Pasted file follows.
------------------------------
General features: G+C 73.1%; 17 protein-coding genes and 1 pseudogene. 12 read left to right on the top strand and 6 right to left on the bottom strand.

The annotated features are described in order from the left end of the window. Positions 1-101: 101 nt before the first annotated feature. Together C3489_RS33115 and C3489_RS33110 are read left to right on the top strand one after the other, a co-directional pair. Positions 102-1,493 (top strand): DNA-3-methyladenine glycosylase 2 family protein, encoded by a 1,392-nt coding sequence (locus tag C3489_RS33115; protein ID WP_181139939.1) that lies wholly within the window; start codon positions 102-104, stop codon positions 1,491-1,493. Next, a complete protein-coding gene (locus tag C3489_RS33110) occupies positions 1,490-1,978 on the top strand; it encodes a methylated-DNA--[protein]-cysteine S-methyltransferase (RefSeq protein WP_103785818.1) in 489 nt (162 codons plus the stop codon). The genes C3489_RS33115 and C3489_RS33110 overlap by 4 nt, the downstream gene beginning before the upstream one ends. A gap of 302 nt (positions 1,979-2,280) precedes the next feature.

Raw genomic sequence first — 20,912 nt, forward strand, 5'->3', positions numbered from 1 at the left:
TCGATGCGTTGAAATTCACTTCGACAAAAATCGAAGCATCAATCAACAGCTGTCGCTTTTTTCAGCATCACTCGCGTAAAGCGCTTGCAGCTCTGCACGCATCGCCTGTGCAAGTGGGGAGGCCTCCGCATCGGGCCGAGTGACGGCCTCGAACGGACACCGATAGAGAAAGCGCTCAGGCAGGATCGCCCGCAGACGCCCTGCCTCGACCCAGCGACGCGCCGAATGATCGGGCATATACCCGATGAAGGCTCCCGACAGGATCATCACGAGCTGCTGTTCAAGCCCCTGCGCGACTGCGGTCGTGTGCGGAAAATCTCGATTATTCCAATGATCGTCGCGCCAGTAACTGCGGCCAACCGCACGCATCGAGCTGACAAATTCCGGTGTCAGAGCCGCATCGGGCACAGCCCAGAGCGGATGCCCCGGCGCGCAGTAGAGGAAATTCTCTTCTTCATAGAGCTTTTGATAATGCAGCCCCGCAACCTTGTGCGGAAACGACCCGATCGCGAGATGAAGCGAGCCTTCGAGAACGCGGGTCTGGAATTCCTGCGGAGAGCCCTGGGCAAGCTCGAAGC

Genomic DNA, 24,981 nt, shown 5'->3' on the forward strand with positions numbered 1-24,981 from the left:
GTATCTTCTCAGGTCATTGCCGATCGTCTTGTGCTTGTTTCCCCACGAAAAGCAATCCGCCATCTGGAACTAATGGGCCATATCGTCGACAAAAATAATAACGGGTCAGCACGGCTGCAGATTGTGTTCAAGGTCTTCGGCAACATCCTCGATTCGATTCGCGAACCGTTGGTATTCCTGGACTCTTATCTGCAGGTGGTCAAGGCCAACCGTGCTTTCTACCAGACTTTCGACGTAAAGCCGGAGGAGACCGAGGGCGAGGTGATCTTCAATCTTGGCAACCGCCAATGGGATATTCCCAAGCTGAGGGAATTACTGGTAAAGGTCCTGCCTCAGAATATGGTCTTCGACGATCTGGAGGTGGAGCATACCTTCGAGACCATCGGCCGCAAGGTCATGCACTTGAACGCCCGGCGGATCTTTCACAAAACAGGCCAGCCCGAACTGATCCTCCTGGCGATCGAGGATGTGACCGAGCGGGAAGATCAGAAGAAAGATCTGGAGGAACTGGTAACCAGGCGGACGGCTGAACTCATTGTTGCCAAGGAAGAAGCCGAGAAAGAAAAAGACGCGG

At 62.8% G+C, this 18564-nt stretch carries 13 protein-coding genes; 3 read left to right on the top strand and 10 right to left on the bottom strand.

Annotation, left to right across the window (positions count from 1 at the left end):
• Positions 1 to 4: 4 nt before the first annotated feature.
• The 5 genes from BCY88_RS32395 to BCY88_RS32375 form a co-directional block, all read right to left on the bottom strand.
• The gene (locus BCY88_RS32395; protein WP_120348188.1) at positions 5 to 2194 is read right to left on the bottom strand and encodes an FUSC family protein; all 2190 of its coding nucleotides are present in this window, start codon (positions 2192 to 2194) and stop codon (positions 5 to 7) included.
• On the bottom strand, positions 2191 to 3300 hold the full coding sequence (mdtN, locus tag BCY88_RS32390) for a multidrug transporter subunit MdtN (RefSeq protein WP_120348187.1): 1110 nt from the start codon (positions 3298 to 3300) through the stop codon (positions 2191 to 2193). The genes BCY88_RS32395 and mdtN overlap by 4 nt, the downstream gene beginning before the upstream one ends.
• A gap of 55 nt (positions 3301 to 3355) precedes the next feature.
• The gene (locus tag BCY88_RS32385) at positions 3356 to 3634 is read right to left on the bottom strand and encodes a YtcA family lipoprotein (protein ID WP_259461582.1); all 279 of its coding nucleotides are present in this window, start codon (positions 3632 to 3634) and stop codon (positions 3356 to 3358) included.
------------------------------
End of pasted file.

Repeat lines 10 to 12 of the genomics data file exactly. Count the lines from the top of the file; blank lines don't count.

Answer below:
• The 5 genes from BCY88_RS32395 to BCY88_RS32375 form a co-directional block, all read right to left on the bottom strand.
• The gene (locus BCY88_RS32395; protein WP_120348188.1) at positions 5 to 2194 is read right to left on the bottom strand and encodes an FUSC family protein; all 2190 of its coding nucleotides are present in this window, start codon (positions 2192 to 2194) and stop codon (positions 5 to 7) included.
• On the bottom strand, positions 2191 to 3300 hold the full coding sequence (mdtN, locus tag BCY88_RS32390) for a multidrug transporter subunit MdtN (RefSeq protein WP_120348187.1): 1110 nt from the start codon (positions 3298 to 3300) through the stop codon (positions 2191 to 2193). The genes BCY88_RS32395 and mdtN overlap by 4 nt, the downstream gene beginning before the upstream one ends.